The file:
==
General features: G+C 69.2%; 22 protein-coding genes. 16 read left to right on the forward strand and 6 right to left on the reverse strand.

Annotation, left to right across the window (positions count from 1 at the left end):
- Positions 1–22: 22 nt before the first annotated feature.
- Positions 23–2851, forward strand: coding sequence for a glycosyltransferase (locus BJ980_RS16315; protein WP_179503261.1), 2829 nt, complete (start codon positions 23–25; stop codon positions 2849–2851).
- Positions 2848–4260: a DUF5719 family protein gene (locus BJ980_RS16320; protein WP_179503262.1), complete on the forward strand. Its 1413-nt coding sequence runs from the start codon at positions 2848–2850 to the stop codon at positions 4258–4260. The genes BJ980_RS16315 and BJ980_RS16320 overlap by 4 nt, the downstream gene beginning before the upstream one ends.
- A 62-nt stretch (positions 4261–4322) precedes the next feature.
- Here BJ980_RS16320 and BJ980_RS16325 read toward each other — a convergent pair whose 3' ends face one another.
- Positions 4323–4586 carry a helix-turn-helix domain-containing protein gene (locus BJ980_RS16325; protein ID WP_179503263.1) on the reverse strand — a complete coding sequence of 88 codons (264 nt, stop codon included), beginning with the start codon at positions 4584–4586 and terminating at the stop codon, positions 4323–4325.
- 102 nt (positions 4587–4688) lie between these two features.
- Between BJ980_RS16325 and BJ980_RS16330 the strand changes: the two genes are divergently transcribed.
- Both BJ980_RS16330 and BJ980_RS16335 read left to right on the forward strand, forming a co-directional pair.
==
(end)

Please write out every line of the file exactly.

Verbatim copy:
General features: G+C 69.2%; 22 protein-coding genes. 16 read left to right on the forward strand and 6 right to left on the reverse strand.

Annotation, left to right across the window (positions count from 1 at the left end):
- Positions 1–22: 22 nt before the first annotated feature.
- Positions 23–2851, forward strand: coding sequence for a glycosyltransferase (locus BJ980_RS16315; protein WP_179503261.1), 2829 nt, complete (start codon positions 23–25; stop codon positions 2849–2851).
- Positions 2848–4260: a DUF5719 family protein gene (locus BJ980_RS16320; protein WP_179503262.1), complete on the forward strand. Its 1413-nt coding sequence runs from the start codon at positions 2848–2850 to the stop codon at positions 4258–4260. The genes BJ980_RS16315 and BJ980_RS16320 overlap by 4 nt, the downstream gene beginning before the upstream one ends.
- A 62-nt stretch (positions 4261–4322) precedes the next feature.
- Here BJ980_RS16320 and BJ980_RS16325 read toward each other — a convergent pair whose 3' ends face one another.
- Positions 4323–4586 carry a helix-turn-helix domain-containing protein gene (locus BJ980_RS16325; protein ID WP_179503263.1) on the reverse strand — a complete coding sequence of 88 codons (264 nt, stop codon included), beginning with the start codon at positions 4584–4586 and terminating at the stop codon, positions 4323–4325.
- 102 nt (positions 4587–4688) lie between these two features.
- Between BJ980_RS16325 and BJ980_RS16330 the strand changes: the two genes are divergently transcribed.
- Both BJ980_RS16330 and BJ980_RS16335 read left to right on the forward strand, forming a co-directional pair.